By Laurie Williams
I am sharing my story because I want people with kidney failure to be educated about their treatment options and to advocate for their right to a better quality of life. I want to encourage the Centers for Medicare and Medicaid Services (CMS) to change the payment system so kidney failure patients are no longer denied access to treatments that can give them their lives back.
Fortunately, when I was first faced with kidney failure in 2003, my husband Michael had already been approved to be my living kidney donor prior to my starting dialysis, therefore I was only on dialysis for three weeks prior to transplantation. However, these short three weeks were just enough time for me to get a taste of what in-center dialysis was like. After each three-hour treatment, I went home with no energy and slept the rest of the day. I was not able to work or enjoy most of my regular activities on dialysis days. Furthermore, I found the entire in-center experience very depressing. I felt badly for the many people there who seemed to have no hope and felt blessed that my time there would be short. After transplantation, I vowed that I would never look back on that experience.
Unfortunately, lupus eventually caused my transplanted kidney to fail and I faced the need for dialysis once again. This time I did not have a living donor pre-approved and available, so dialysis was inevitable. My nephrologist talked to me about my available treatment options: peritoneal dialysis (PD) or in-center hemodialysis. Even though my previous in-center experience was so bleak, I already had a working fistula and didn’t want to undergo yet another surgery to put a PD catheter in place, so I reluctantly returned to in-center hemodialysis and got back into the same routine of three treatments, three times a week, and not a lot of energy to live a full life in between.
I just knew there had to be a better way so I started doing research on my own. I joined a Facebook group called Dialysis Discussion Uncensored created by a man named Brian Riddle who had been on an off dialysis for most of his life. I quickly became friends with Brian and his mother Barbara who informed me about “home hemo,” home hemodialysis (HHD).
The next day I asked my nurse about it, and it was only at that point I learned more. I was angry that I had been suffering the side effects of in-center treatments and no one ever told me about HHD. Once I learned that my nephrologist and center had not only withheld that information but did not offer the treatment option, I found a new nephrologist and center.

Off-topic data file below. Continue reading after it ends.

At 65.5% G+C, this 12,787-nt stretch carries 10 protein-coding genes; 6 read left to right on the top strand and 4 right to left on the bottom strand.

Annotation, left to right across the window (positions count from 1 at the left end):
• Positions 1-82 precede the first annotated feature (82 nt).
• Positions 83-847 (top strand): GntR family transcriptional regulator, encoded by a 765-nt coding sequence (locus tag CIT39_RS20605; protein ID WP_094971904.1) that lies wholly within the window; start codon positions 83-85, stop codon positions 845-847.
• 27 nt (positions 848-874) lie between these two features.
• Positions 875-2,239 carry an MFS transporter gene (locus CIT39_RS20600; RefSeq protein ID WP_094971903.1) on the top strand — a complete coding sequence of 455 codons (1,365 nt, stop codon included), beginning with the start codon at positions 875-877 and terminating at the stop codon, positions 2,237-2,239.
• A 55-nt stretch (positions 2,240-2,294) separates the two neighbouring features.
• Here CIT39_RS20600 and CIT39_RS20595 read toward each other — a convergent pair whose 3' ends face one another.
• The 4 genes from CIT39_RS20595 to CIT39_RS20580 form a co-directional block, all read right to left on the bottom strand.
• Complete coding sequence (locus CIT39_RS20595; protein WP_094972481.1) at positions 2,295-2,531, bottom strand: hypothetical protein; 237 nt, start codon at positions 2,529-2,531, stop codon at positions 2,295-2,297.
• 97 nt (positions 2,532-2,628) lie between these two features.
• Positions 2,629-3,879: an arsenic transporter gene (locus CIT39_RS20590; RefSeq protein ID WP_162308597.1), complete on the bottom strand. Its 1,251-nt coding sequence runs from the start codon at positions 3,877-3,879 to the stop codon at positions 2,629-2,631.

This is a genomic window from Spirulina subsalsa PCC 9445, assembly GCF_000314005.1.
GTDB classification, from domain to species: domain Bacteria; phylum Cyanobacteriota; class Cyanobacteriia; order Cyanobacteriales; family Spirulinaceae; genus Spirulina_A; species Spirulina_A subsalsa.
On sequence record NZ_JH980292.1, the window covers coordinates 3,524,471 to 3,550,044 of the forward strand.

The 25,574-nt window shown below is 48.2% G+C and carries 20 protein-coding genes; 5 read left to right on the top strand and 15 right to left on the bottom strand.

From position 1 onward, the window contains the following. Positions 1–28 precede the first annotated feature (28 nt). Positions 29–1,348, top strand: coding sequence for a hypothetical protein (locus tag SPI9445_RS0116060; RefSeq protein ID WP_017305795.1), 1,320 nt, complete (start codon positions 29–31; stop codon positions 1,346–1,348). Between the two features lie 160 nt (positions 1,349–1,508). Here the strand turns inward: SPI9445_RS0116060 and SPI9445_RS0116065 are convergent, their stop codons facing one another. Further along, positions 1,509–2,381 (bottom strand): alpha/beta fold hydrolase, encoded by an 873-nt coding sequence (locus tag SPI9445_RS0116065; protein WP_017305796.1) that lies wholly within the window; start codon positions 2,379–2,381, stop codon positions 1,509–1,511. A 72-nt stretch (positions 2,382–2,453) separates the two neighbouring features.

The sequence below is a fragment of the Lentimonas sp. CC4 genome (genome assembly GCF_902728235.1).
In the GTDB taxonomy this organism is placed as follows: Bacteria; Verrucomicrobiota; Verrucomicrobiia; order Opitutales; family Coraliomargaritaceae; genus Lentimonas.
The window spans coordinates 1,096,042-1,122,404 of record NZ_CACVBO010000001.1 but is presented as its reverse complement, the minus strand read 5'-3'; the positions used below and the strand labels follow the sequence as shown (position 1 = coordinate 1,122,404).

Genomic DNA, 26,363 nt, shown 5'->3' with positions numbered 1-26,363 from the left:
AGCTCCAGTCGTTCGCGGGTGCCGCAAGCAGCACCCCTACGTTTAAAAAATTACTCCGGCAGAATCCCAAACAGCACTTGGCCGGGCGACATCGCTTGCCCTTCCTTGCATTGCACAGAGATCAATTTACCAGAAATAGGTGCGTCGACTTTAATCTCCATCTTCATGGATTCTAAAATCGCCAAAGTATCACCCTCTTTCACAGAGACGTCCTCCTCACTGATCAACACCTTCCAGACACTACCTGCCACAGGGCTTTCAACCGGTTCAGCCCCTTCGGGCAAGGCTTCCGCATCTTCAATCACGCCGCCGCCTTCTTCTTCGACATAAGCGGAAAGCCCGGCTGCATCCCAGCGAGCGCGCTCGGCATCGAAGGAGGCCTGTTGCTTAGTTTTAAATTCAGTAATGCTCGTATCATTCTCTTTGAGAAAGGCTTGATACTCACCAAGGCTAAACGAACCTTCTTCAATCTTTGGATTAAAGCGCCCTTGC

To get the therapy, I had to be put on a waitlist and when a spot opened, I had to travel about 45 minutes each way to a center that offered training. The training days with Mike as my care partner were long and it took about five weeks with a nurse by our side every day. Still, after only a few days of HHD, I felt drastically better and I knew it was worth the effort. Within the first couple of weeks I felt like myself again and I was even off all of my blood pressure meds.
On HHD, I was able to continue my business and work full-time. Life became busy and fulfilling again. And, in part because of the clinical benefits of HHD, I was able to get back on the transplant list. Now, I have a second transplant.
It isn’t right that less than 2% of patients are treated with HHD, when the majority of kidney professionals would choose it for themselves if faced with the need for dialysis. The therapy offers a substantially better quality of life and health benefits, and now patients can even dialyze while they are sleeping with the NxStage System One.
The problem is despite all of these benefits, most doctors and providers aren’t offering HHD because they are only reimbursed about 20% of the actual cost to train patients and their caregivers to dialyze at home. In 2013, I went to Capitol Hill and asked Congress to tell CMS to update their payment for home training. That year, over 40 members of Congress called on Medicare to remove barriers to home dialysis.
The call to action continues, but unfortunately the barriers to HHD remain. Now is the time for change. PLEASE ask your doctor if home hemodialysis is right for you, and ask your local Congress member to urge CMS to right this wrong.